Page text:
Cardiac Path Online

Pathology of Cardiac Hemangioma

Dr Sampurna Roy MD

Path Quiz Case 91: Case history and images

Diagnosis: Cardiac Hemangioma




Benign hemangiomas are benign vascular tumours that may occur at any site in the heart and can affect patients of all age groups.

Site:  These lesions mainly occur in the visceral layer of the pericardium and may be associated with hemopericardium.

In the myocardium hemangiomas are mostly seen in the interventricular septum and anterior wall of the ventricles.

Subendocardial hemangiomas are seen in all four cardiac chambers and intracavitary overgrowth may resemble cardiac myxoma.

Clinical presentation:  Most affected patients are asymptomatic and the tumour is often discovered incidentally.

Symptomatic patients commonly present with dyspnea on exertion and may also have chest pain, pericarditis or pericardial effusion (which may be hemorrhagic), syncope, and sudden death.

Some myocardial and subendocardial hemangiomas cause myocardial dysfunction with congestive cardiac failure or mimic valvular heart disease.

Intramural hemangioma may cause atrioventricular block.

Kasabach-Merritt syndrome :  Characterized by multiple systemic hemangiomas including cardiac hemangioma and associated with recurrent thrombocytopenia and consumptive coagulopathy.

Classification:  (i)  Localized lesion  (ii) Angiomatosis of heart - Diffuse and extensive involvement of heart.

Gross and microscopic appearance :

It is identical to hemangioma in other parts of the body and capillary, cavernous or arteriovenous types have been reported.

Intramural hemangiomas : Often poorly circumscribed, variably hemorrhagic or congested, spongy  lesions.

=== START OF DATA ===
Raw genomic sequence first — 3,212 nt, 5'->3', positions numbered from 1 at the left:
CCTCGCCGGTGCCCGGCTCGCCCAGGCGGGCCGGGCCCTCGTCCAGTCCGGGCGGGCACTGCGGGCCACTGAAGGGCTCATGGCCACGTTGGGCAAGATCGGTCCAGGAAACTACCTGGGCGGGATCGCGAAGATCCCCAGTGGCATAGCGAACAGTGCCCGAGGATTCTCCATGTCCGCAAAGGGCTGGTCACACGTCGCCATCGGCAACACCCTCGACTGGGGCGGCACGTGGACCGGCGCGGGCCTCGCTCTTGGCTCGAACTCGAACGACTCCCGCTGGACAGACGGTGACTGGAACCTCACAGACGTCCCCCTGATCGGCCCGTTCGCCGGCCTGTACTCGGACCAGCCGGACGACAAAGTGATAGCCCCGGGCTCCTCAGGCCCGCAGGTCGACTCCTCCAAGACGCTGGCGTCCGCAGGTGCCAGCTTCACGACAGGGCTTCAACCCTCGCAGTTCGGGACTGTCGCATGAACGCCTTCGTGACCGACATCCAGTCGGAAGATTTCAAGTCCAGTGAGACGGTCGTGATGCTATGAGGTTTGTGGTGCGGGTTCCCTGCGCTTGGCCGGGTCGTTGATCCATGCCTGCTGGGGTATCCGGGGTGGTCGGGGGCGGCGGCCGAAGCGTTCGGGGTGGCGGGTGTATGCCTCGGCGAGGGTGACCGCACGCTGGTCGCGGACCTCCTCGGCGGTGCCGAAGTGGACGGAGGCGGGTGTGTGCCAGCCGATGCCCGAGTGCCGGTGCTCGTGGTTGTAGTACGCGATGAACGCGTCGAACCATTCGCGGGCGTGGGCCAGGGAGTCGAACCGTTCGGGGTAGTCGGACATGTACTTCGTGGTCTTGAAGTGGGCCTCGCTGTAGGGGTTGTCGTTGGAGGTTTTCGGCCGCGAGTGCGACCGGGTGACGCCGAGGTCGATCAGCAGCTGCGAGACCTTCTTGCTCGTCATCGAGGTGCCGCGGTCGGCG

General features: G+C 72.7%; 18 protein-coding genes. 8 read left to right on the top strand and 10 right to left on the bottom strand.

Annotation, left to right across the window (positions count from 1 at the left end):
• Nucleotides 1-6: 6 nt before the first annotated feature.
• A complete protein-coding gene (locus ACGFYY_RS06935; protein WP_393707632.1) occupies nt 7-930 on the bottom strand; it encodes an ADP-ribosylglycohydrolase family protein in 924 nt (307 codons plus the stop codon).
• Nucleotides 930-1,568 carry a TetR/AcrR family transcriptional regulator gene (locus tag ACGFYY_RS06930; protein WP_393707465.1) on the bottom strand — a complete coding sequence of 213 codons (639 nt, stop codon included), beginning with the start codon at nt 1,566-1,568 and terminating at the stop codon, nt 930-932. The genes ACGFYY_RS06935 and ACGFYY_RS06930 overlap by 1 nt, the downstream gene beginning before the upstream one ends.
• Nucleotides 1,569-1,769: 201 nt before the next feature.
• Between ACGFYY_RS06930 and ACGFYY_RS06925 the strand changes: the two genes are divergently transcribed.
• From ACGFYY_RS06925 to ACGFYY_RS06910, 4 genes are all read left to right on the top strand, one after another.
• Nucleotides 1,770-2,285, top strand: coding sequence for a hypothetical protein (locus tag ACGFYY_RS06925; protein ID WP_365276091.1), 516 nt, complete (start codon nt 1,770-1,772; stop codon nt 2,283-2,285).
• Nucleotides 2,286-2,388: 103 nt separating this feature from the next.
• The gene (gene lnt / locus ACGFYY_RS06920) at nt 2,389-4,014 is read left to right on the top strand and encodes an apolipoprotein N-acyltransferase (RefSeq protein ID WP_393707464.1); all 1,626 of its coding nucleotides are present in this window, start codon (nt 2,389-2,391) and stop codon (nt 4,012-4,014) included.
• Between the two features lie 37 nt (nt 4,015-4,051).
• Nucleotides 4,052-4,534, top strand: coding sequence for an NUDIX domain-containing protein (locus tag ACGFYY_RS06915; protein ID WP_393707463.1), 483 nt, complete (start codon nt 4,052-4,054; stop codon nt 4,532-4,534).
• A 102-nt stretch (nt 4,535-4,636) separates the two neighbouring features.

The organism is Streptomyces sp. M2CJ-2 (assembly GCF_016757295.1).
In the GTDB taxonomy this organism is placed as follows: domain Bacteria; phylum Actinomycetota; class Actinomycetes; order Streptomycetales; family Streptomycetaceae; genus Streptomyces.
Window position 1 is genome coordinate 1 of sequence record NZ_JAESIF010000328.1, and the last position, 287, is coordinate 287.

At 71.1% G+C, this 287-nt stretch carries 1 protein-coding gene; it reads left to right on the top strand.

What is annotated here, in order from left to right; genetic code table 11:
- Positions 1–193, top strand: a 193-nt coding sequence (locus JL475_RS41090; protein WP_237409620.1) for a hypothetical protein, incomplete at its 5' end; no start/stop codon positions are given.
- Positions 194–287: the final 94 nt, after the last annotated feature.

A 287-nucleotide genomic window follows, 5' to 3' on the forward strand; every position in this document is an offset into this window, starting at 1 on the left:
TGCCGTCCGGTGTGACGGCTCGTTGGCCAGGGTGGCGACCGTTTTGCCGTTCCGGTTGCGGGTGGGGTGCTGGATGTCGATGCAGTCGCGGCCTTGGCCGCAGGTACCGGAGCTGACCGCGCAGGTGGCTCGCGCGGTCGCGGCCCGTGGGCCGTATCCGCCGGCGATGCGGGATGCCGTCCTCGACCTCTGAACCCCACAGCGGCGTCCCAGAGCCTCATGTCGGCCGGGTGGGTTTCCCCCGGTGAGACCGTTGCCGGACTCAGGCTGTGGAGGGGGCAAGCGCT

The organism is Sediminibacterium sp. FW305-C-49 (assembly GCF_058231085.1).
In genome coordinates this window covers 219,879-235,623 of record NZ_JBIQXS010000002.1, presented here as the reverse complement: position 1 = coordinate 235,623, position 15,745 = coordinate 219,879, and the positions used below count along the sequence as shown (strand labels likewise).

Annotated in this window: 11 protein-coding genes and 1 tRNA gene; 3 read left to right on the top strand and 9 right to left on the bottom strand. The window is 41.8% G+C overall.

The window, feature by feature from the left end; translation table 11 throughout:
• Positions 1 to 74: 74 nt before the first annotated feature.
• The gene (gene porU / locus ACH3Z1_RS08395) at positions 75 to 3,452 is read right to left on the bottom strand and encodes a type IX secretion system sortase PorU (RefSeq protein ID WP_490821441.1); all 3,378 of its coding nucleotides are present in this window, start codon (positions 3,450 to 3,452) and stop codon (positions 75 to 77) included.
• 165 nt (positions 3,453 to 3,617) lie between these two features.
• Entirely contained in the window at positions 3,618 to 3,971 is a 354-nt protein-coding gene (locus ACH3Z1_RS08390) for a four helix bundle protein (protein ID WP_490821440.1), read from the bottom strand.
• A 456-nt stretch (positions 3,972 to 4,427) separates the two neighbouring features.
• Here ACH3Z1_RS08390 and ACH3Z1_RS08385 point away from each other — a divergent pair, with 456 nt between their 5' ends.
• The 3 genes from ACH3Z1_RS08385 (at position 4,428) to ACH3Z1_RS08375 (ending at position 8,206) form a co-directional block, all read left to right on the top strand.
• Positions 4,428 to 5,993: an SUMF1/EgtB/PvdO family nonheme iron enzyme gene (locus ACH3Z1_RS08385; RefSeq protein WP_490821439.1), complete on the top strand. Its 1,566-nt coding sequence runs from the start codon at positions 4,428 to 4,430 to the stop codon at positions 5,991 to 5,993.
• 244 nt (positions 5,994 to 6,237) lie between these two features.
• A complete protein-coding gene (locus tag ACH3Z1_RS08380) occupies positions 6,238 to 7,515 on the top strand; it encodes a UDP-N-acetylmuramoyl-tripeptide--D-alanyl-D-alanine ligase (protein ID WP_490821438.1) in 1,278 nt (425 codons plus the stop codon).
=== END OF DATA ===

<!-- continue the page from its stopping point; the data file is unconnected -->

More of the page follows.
Endocardial  hemangiomas :  Well-circumscribed, variably myxoid , soft lesions.

Vascular tumours with epithelioid endothelial cells:

(i)   Epithelioid hemangioma (histiocytoid hemangioma)  

(ii)  Epithelioid Angiosarcoma   

(iii) Epithelioid hemangiendothelioma 

Some of the hemangioendothelioma patients died of distal metastases, hence they are preferably regarded as  malignant tumours.

Prognosis :

These tumours possess limited growth potential and will persist if not surgically removed.

Spontaneous involution has been recorded.  Surgical removal gives excellent prognosis.

Differential Diagnosis :

(1) Dilated blood vessels - Usually in the subendocardium ; Resemble hemorrhoids

(2) Blood cyst (crevices in valve leaflets with blood).

These are exclusively seen in the hearts of the newborns and infants.

Often located in the tricuspid and mitral valves.

(3) “Mesothelial/monocytic incidental cardiac excrescence” (cardiac MICE): Mesothelial/monocytic incidental cardiac excrescences: cardiac MICE.

Lesions are attached to:

(i) Mural endocardium : (ii ) Heart valves :  (iii) Free, floating within pericardial sac.

These are composed of solid clusters of cells  (large polygonal cells with eosinophilic cytoplasm) within fibrin meshwork.

The cells have a epithelioid or histiocytoid appearance.

Immunohistochemistry :  The tumour cells do not stain with endothelial markers, but are immunopositive with cytokeratin markers.

Differential diagnosis:  Nodular mesothelial hyperplasia ; Epitheliod hemangioma ; Primary or metastatic malignant tumour.

Visit: Cardiac Lipoma Cardiac Fibroma ;  Papillary Fibroelastoma ; Reporting of Cardiac Tumours 

Angiosarcoma; Glomus tumour ; Hemangiopericytoma ; Angiolipoma Aggressive angiomyxoma ; Angiomyofibroblastoma ; Angioleiomyoma; Angiomyolipoma ; Dermatofibroma (aneurysmal variant) ; Spindle cell lipoma (Angiomatoid variant);  Kimura's disease  


Further reading:

Small cardiac hemangioma: a challenge for diagnosis

Cardiac cavernous hemangioma

Atypically located cardiac haemangioma of the mitral valve

A rare case of a left atrial hemangioma mimicking a  myxoma

Right atrial hemangioma in the newborn

Necrotic cardiac haemangioma masquerading as sepsis with disseminated intravascular coagulation. 

Clinicopathologic studies of 11 cases of primary cardiac valve tumors.

Vascular tumors of the heart in infants and children: case series and review of the literature

Mesothelial/monocytic incidental cardiac excrescences of the heart: case report and literature review.

Haemangioma of the right atrium revealed by cardiogenic shock.

Cardiac hemangioma: a report of two cases and review of the literature.  




Dr Sampurna Roy  MD

Consultant  Histopathologist (Kolkata - India)







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